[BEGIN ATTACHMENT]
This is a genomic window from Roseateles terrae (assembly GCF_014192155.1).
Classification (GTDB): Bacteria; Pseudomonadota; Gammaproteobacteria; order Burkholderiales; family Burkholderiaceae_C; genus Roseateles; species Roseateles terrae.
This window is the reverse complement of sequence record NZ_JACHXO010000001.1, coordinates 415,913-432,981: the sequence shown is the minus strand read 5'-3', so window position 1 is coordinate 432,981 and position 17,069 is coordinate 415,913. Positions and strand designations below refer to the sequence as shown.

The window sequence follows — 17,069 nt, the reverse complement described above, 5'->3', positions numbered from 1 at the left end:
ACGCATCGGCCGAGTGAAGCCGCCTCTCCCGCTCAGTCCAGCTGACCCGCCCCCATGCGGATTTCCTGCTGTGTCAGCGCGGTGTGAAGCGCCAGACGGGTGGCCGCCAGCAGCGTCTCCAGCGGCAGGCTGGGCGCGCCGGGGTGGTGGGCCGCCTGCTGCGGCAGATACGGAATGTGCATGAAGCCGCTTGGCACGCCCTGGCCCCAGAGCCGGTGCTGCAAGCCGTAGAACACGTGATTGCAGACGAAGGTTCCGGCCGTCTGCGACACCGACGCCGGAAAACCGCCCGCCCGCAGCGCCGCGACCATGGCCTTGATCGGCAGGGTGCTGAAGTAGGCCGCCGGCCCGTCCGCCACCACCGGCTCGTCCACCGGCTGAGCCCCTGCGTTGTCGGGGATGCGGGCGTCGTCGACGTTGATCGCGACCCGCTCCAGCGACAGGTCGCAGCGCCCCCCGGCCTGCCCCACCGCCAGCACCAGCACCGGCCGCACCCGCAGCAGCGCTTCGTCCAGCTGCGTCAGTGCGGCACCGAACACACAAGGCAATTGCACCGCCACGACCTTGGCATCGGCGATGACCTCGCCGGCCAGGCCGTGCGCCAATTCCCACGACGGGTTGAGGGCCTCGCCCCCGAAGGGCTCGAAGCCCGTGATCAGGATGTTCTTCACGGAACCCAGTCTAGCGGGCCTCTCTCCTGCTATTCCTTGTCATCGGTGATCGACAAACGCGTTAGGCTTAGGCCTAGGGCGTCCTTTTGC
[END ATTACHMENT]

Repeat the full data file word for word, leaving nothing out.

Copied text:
This is a genomic window from Roseateles terrae (assembly GCF_014192155.1).
Classification (GTDB): Bacteria; Pseudomonadota; Gammaproteobacteria; order Burkholderiales; family Burkholderiaceae_C; genus Roseateles; species Roseateles terrae.
This window is the reverse complement of sequence record NZ_JACHXO010000001.1, coordinates 415,913-432,981: the sequence shown is the minus strand read 5'-3', so window position 1 is coordinate 432,981 and position 17,069 is coordinate 415,913. Positions and strand designations below refer to the sequence as shown.

The window sequence follows — 17,069 nt, the reverse complement described above, 5'->3', positions numbered from 1 at the left end:
ACGCATCGGCCGAGTGAAGCCGCCTCTCCCGCTCAGTCCAGCTGACCCGCCCCCATGCGGATTTCCTGCTGTGTCAGCGCGGTGTGAAGCGCCAGACGGGTGGCCGCCAGCAGCGTCTCCAGCGGCAGGCTGGGCGCGCCGGGGTGGTGGGCCGCCTGCTGCGGCAGATACGGAATGTGCATGAAGCCGCTTGGCACGCCCTGGCCCCAGAGCCGGTGCTGCAAGCCGTAGAACACGTGATTGCAGACGAAGGTTCCGGCCGTCTGCGACACCGACGCCGGAAAACCGCCCGCCCGCAGCGCCGCGACCATGGCCTTGATCGGCAGGGTGCTGAAGTAGGCCGCCGGCCCGTCCGCCACCACCGGCTCGTCCACCGGCTGAGCCCCTGCGTTGTCGGGGATGCGGGCGTCGTCGACGTTGATCGCGACCCGCTCCAGCGACAGGTCGCAGCGCCCCCCGGCCTGCCCCACCGCCAGCACCAGCACCGGCCGCACCCGCAGCAGCGCTTCGTCCAGCTGCGTCAGTGCGGCACCGAACACACAAGGCAATTGCACCGCCACGACCTTGGCATCGGCGATGACCTCGCCGGCCAGGCCGTGCGCCAATTCCCACGACGGGTTGAGGGCCTCGCCCCCGAAGGGCTCGAAGCCCGTGATCAGGATGTTCTTCACGGAACCCAGTCTAGCGGGCCTCTCTCCTGCTATTCCTTGTCATCGGTGATCGACAAACGCGTTAGGCTTAGGCCTAGGGCGTCCTTTTGC